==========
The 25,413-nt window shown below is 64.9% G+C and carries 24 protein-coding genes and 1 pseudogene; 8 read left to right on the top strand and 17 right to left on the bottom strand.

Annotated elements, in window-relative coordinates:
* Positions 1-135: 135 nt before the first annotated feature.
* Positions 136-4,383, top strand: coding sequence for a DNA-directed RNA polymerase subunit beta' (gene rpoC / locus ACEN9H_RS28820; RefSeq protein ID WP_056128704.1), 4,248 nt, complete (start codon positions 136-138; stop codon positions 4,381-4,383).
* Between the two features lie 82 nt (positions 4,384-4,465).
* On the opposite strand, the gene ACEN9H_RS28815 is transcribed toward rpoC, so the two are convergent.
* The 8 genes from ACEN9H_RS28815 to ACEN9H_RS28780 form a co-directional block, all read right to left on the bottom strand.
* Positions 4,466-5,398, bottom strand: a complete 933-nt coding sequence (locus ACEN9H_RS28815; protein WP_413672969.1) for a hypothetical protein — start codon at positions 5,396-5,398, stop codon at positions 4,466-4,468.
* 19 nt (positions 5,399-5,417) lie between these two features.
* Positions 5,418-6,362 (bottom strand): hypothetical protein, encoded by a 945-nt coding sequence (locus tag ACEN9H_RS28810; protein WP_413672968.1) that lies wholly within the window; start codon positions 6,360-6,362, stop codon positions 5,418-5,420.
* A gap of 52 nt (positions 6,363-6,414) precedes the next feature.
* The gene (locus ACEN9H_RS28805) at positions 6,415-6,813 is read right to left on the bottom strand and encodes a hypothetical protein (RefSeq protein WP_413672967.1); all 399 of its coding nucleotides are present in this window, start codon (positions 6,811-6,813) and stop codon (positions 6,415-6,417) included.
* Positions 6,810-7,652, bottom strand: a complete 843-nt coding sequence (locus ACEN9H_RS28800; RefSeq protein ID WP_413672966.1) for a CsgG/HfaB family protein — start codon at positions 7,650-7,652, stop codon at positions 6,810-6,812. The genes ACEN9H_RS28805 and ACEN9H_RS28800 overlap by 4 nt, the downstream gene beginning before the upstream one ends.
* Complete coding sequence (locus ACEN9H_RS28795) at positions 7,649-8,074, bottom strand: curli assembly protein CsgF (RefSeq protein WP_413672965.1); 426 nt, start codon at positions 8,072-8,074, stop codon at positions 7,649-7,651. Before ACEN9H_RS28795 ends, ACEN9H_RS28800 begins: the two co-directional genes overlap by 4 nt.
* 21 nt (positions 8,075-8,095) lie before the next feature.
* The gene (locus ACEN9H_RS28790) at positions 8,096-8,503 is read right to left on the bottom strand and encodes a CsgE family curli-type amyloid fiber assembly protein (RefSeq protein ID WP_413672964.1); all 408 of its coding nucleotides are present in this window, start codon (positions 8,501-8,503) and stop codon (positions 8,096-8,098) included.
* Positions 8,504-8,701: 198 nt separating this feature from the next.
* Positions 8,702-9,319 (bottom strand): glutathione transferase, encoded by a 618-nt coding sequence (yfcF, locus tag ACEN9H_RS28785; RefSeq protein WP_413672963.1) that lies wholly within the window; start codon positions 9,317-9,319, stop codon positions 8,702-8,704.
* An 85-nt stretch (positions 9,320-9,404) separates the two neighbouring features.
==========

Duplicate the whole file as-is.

The 25,413-nt window shown below is 64.9% G+C and carries 24 protein-coding genes and 1 pseudogene; 8 read left to right on the top strand and 17 right to left on the bottom strand.

Annotated elements, in window-relative coordinates:
* Positions 1-135: 135 nt before the first annotated feature.
* Positions 136-4,383, top strand: coding sequence for a DNA-directed RNA polymerase subunit beta' (gene rpoC / locus ACEN9H_RS28820; RefSeq protein ID WP_056128704.1), 4,248 nt, complete (start codon positions 136-138; stop codon positions 4,381-4,383).
* Between the two features lie 82 nt (positions 4,384-4,465).
* On the opposite strand, the gene ACEN9H_RS28815 is transcribed toward rpoC, so the two are convergent.
* The 8 genes from ACEN9H_RS28815 to ACEN9H_RS28780 form a co-directional block, all read right to left on the bottom strand.
* Positions 4,466-5,398, bottom strand: a complete 933-nt coding sequence (locus ACEN9H_RS28815; protein WP_413672969.1) for a hypothetical protein — start codon at positions 5,396-5,398, stop codon at positions 4,466-4,468.
* 19 nt (positions 5,399-5,417) lie between these two features.
* Positions 5,418-6,362 (bottom strand): hypothetical protein, encoded by a 945-nt coding sequence (locus tag ACEN9H_RS28810; protein WP_413672968.1) that lies wholly within the window; start codon positions 6,360-6,362, stop codon positions 5,418-5,420.
* A gap of 52 nt (positions 6,363-6,414) precedes the next feature.
* The gene (locus ACEN9H_RS28805) at positions 6,415-6,813 is read right to left on the bottom strand and encodes a hypothetical protein (RefSeq protein WP_413672967.1); all 399 of its coding nucleotides are present in this window, start codon (positions 6,811-6,813) and stop codon (positions 6,415-6,417) included.
* Positions 6,810-7,652, bottom strand: a complete 843-nt coding sequence (locus ACEN9H_RS28800; RefSeq protein ID WP_413672966.1) for a CsgG/HfaB family protein — start codon at positions 7,650-7,652, stop codon at positions 6,810-6,812. The genes ACEN9H_RS28805 and ACEN9H_RS28800 overlap by 4 nt, the downstream gene beginning before the upstream one ends.
* Complete coding sequence (locus ACEN9H_RS28795) at positions 7,649-8,074, bottom strand: curli assembly protein CsgF (RefSeq protein WP_413672965.1); 426 nt, start codon at positions 8,072-8,074, stop codon at positions 7,649-7,651. Before ACEN9H_RS28795 ends, ACEN9H_RS28800 begins: the two co-directional genes overlap by 4 nt.
* 21 nt (positions 8,075-8,095) lie before the next feature.
* The gene (locus ACEN9H_RS28790) at positions 8,096-8,503 is read right to left on the bottom strand and encodes a CsgE family curli-type amyloid fiber assembly protein (RefSeq protein ID WP_413672964.1); all 408 of its coding nucleotides are present in this window, start codon (positions 8,501-8,503) and stop codon (positions 8,096-8,098) included.
* Positions 8,504-8,701: 198 nt separating this feature from the next.
* Positions 8,702-9,319 (bottom strand): glutathione transferase, encoded by a 618-nt coding sequence (yfcF, locus tag ACEN9H_RS28785; RefSeq protein WP_413672963.1) that lies wholly within the window; start codon positions 9,317-9,319, stop codon positions 8,702-8,704.
* An 85-nt stretch (positions 9,320-9,404) separates the two neighbouring features.